Emeric Pressburger and Michael Powell’s The Life and Death of Colonel Blimp (1943) is of course a remarkable achievement, a massive production with epic scope, a clever structure, and one of the best possible showcases for Technicolor. But I’m evidently so far out of step with the consensus on this one that I’m doubting my film snob bona fides. I simply hated it.
I couldn’t look past my contempt for the delusional rich. Consider: American politics is dominated by wealthy families living in dangerous fantasylands: the Trumps, Kushners, Kochs, Mercers, DeVoses, et al. Terrifyingly, they are in positions of real power, including and especially that of war.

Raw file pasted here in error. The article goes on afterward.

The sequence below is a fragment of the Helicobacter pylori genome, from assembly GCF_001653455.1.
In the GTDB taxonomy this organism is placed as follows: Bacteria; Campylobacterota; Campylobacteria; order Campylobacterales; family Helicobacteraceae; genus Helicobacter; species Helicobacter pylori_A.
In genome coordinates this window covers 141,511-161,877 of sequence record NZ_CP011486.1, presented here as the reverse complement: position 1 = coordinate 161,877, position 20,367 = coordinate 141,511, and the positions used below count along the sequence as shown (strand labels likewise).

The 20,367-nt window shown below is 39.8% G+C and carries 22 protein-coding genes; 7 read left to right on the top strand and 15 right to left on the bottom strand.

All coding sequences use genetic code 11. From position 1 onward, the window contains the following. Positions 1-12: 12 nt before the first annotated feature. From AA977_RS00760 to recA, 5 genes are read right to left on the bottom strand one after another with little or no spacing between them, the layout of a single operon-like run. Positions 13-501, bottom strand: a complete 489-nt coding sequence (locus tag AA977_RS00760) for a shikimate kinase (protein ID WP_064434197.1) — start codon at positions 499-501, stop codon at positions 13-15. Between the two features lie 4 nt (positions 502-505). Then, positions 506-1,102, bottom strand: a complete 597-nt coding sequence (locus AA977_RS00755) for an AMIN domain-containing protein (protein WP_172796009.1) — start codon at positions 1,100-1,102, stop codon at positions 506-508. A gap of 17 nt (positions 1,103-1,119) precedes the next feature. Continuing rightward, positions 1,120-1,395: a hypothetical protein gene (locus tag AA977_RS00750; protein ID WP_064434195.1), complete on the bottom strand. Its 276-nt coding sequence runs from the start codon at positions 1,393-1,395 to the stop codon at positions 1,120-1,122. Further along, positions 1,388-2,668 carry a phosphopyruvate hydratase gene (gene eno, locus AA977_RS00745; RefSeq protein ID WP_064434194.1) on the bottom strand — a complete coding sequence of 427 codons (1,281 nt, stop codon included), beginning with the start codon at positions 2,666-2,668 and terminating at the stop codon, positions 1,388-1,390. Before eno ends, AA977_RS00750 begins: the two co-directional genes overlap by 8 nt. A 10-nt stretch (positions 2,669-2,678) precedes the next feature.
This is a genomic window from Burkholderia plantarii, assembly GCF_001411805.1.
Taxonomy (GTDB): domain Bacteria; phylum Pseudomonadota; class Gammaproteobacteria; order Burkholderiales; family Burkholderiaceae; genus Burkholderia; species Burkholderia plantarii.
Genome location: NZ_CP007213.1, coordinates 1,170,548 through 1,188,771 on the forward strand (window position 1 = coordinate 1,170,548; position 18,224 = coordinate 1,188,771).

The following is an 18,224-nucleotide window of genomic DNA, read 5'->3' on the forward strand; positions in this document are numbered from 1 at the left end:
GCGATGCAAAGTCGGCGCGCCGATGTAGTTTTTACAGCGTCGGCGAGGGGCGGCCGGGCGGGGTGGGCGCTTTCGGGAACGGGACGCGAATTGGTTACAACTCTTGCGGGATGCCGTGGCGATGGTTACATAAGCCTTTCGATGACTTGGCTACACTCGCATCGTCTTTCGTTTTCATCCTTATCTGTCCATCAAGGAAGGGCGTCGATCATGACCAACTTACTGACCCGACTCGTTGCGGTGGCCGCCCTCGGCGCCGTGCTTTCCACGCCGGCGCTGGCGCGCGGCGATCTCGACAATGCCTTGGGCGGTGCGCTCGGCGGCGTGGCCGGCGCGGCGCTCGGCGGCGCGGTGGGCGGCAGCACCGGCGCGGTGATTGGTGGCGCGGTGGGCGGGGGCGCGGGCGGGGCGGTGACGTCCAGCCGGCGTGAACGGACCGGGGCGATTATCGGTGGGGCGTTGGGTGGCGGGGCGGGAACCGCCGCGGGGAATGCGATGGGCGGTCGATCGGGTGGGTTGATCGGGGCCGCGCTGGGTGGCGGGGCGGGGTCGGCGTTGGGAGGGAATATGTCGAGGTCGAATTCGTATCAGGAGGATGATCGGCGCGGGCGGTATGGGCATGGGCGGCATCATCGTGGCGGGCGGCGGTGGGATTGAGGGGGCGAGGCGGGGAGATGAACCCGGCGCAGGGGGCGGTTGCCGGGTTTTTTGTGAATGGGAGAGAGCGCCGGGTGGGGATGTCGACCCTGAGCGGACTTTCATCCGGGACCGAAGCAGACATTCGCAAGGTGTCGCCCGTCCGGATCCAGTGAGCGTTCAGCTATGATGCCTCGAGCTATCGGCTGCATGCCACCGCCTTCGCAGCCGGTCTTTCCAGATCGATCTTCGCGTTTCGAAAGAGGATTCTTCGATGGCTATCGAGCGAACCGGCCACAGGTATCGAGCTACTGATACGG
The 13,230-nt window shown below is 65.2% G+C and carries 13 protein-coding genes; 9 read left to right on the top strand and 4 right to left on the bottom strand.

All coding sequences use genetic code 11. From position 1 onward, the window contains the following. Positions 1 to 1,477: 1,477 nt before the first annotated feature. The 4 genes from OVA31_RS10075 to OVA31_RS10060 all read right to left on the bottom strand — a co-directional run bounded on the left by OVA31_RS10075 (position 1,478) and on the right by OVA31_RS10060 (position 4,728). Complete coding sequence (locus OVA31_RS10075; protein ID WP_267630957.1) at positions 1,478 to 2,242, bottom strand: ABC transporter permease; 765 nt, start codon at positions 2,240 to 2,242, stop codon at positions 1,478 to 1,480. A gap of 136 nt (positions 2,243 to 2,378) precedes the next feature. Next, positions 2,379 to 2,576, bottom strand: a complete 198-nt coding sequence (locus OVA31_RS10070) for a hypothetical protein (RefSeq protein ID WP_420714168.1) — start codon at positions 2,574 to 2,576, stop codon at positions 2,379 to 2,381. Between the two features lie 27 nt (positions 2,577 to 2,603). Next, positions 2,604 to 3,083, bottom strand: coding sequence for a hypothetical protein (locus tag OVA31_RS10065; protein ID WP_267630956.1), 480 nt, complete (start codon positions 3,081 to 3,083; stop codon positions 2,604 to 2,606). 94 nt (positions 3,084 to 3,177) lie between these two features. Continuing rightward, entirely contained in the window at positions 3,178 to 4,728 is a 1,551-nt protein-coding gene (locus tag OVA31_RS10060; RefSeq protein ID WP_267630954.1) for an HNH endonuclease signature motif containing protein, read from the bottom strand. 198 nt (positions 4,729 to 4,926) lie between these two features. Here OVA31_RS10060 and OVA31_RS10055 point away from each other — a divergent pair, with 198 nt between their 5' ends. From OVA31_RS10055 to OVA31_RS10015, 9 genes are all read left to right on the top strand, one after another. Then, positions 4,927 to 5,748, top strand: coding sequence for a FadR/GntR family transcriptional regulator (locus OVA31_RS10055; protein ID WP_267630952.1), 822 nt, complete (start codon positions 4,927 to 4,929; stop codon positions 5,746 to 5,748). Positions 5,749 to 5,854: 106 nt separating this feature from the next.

As such, I have no time for the war-glorifying Clive Wynne-Candy (Roger Livesey), playing soldier in his mansion, insulting his lifelong loyal manservant, and falling in love with three different Deborah Kerrs. It is simply beyond my suspension of belief to imagine a veteran of the Boer War and World War I that could preserve a lifelong delusion that there is such a thing as “good clean fighting”.
His Good German man-crush Kretschmar-Schuldorff (Anton Walbrook) repeatedly fails to disabuse him of this fantasy. He’s the more relatable character here; his monologue describing his grief over the rise of Nazism in his home country is heartbreaking.